aggregationMap.put(tableName, BeanUtil.beanToMap(data));
    }

    public Map<String, Map> getRowAllData() {
        return aggregationMap;
    }

    public Map getTableData(String tableName) {
        if (!aggregationMap.containsKey(tableName)) {
            throw new DataStreamException(tableName + ".not.exists");
        }
        return aggregationMap.get(tableName);
    }

    public void setTableData(String tableName, Object data) {
        if(aggregationMap.containsKey(tableName)){
            throw new DataStreamException(tableName+".has.been.exists!");
        }
        aggregationMap.put(tableName, BeanUtil.beanToMap(data));
    }


    private void setTableData(String tableName, Map<String, Object> data) {
        Map<String, Object> tableData =
                Optional.ofNullable(aggregationMap.get(tableName)).orElse(new HashMap<String, Object>());
        tableData.putAll(data);
        aggregationMap.put(tableName, tableData);
    }

    public AggregationData copyAggregationData() {
        AggregationData aggregationData = new AggregationData();
        for (String tableName : this.getRowAllData().keySet()) {
            aggregationData.setTableData(tableName, this.getRowAllData().get(tableName));
        }
        return aggregationData;
    }
}

AggregationData represents a row of data, the key of aggregationMap is the table name, and the value is the corresponding data
Let's take a closer look at this interface

import java.util.Collection;
import java.util.Map;
import java.util.function.Function;
import java.util.stream.Stream;

public interface CollectionDataStream<T> {

    /**
     *Convert the collection to a data stream and give it an alias
     * @param tableName
     * @param collection
     * @return
     */
    static CollectionDataStream<AggregationData> of(String tableName, Collection<?> collection) {
        return new CollectionDataStreamImpl(tableName, collection);
    }
    /**
     *Convert Stream to data stream and give an alias
     * @param tableName
     * @param collection
     * @return
     */
    static CollectionDataStream<AggregationData> of(String tableName, Stream<?> collection) {
        return new CollectionDataStreamImpl(tableName, collection);
    }

    /**
     * Inner join, customizable join condition, using double loop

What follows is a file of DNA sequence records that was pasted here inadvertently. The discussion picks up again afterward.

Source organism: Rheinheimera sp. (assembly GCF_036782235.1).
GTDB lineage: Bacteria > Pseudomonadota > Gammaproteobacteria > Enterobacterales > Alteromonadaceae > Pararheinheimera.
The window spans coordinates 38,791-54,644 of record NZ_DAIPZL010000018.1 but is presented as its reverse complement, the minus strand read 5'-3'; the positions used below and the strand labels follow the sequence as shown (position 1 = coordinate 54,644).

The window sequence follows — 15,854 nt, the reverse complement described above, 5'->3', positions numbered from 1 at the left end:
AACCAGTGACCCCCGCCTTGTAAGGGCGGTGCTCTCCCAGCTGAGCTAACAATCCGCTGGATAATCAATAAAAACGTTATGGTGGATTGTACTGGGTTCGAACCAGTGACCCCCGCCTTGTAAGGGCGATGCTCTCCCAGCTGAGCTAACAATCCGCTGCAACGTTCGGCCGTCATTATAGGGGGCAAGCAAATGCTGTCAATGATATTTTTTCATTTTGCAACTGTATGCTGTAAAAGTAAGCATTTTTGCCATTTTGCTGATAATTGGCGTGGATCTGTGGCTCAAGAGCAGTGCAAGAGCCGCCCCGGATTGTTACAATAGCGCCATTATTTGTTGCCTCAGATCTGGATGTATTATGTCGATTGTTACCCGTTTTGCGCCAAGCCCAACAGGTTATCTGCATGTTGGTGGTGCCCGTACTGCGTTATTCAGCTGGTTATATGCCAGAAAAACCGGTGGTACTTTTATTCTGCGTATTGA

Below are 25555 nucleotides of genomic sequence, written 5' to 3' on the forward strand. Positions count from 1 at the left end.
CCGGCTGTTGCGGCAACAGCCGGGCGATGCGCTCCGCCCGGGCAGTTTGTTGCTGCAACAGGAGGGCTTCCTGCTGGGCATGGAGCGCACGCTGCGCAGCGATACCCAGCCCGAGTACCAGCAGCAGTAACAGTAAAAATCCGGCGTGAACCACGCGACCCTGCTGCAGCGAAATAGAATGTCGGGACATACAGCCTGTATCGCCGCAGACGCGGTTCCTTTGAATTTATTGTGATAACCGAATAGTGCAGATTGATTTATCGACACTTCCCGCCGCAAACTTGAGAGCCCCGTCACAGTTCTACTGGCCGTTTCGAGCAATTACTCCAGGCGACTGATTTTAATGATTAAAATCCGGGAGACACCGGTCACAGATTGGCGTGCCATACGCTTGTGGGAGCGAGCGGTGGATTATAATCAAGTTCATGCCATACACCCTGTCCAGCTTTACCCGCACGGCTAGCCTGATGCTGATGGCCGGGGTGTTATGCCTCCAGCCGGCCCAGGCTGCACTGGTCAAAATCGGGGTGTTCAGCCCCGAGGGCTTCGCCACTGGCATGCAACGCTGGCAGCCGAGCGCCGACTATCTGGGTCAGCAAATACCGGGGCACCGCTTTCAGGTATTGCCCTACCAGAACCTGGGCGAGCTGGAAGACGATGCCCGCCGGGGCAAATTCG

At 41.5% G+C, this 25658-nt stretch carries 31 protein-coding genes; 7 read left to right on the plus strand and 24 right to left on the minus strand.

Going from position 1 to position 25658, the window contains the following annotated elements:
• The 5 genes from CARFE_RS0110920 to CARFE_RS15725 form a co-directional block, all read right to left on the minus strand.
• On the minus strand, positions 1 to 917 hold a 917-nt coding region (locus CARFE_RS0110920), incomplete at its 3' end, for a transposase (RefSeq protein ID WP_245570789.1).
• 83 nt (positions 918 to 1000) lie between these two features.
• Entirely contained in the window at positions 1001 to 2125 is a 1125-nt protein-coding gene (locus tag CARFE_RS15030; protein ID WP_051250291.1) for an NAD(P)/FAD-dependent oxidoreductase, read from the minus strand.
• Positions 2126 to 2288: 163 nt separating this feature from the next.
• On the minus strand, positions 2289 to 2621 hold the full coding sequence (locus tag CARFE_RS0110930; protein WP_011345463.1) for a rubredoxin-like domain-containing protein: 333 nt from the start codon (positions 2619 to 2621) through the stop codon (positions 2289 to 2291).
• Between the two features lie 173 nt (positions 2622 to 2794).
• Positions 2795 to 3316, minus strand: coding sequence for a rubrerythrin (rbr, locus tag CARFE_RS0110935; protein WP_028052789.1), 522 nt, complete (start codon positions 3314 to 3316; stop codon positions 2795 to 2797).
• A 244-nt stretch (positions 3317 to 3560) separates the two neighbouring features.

*
     * @param tableName
     * @param collection
     * @param predict
     * @param <T1>
     * @return
     */
    <T1> CollectionDataStream<T> join(String tableName, Collection<T1> collection, JoinPredicate<T, T1> predict);

    /**
     * Equivalent inner join, using map optimization
     *
     * @param collection
     * @param tableName
     * @param aggregationMapper
     * @param dataValueMapper
     * @param <T1>
     * @param <R>
     * @return
     */
    //Equivalent conditions recommended usage
    <T1, R> CollectionDataStream<T> joinUseHashOnEqualCondition(String tableName, Collection<T1> collection, Function<T, R> aggregationMapper, Function<T1, R> dataValueMapper);


    /**
     * Left join, customizable join condition, using double loop
     *
     * @param tableName
     * @param collection
     * @param predict
     * @param <T1>
     * @return
     */
    <T1> CollectionDataStream<T> leftJoin(String tableName, Collection<T1> collection, JoinPredicate<T, T1> predict);

    /**
     * Equivalent left join, using map optimization
     *
     * @param collection
     * @param tableName
     * @param aggregationMapper
     * @param dataValueMapper
     * @param <T1>
     * @param <R>
     * @return
     */
    <T1, R> CollectionDataStream<T> leftJoinUseHashOnEqualCondition( String tableName, Collection<T1> collection,Function<T, R> aggregationMapper, Function<T1, R> dataValueMapper);

    Stream<T> toStream();

    Stream<Map> toStream(String tableName);